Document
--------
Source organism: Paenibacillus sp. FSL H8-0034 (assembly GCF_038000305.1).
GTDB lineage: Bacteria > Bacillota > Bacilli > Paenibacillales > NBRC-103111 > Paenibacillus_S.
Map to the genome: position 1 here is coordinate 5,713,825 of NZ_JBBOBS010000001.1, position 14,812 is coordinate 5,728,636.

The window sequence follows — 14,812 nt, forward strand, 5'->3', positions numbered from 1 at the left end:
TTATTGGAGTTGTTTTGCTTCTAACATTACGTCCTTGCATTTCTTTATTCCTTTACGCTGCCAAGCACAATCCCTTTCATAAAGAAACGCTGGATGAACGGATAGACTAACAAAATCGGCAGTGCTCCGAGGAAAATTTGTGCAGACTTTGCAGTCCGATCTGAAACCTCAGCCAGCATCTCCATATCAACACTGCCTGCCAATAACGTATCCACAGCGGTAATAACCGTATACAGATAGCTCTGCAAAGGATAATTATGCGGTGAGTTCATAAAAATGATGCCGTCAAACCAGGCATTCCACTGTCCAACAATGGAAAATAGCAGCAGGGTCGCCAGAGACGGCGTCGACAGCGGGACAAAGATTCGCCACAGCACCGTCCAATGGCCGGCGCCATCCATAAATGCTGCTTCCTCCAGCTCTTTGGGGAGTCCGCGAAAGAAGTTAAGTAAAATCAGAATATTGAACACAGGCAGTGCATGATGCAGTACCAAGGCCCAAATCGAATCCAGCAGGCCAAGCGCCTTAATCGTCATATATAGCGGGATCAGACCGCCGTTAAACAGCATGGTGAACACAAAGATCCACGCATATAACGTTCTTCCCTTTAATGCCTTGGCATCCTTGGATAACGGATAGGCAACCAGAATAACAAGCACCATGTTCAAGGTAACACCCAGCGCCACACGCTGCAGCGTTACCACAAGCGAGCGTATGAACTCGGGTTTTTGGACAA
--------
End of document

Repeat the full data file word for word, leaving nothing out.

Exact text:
Source organism: Paenibacillus sp. FSL H8-0034 (assembly GCF_038000305.1).
GTDB lineage: Bacteria > Bacillota > Bacilli > Paenibacillales > NBRC-103111 > Paenibacillus_S.
Map to the genome: position 1 here is coordinate 5,713,825 of NZ_JBBOBS010000001.1, position 14,812 is coordinate 5,728,636.

The window sequence follows — 14,812 nt, forward strand, 5'->3', positions numbered from 1 at the left end:
TTATTGGAGTTGTTTTGCTTCTAACATTACGTCCTTGCATTTCTTTATTCCTTTACGCTGCCAAGCACAATCCCTTTCATAAAGAAACGCTGGATGAACGGATAGACTAACAAAATCGGCAGTGCTCCGAGGAAAATTTGTGCAGACTTTGCAGTCCGATCTGAAACCTCAGCCAGCATCTCCATATCAACACTGCCTGCCAATAACGTATCCACAGCGGTAATAACCGTATACAGATAGCTCTGCAAAGGATAATTATGCGGTGAGTTCATAAAAATGATGCCGTCAAACCAGGCATTCCACTGTCCAACAATGGAAAATAGCAGCAGGGTCGCCAGAGACGGCGTCGACAGCGGGACAAAGATTCGCCACAGCACCGTCCAATGGCCGGCGCCATCCATAAATGCTGCTTCCTCCAGCTCTTTGGGGAGTCCGCGAAAGAAGTTAAGTAAAATCAGAATATTGAACACAGGCAGTGCATGATGCAGTACCAAGGCCCAAATCGAATCCAGCAGGCCAAGCGCCTTAATCGTCATATATAGCGGGATCAGACCGCCGTTAAACAGCATGGTGAACACAAAGATCCACGCATATAACGTTCTTCCCTTTAATGCCTTGGCATCCTTGGATAACGGATAGGCAACCAGAATAACAAGCACCATGTTCAAGGTAACACCCAGCGCCACACGCTGCAGCGTTACCACAAGCGAGCGTATGAACTCGGGTTTTTGGACAA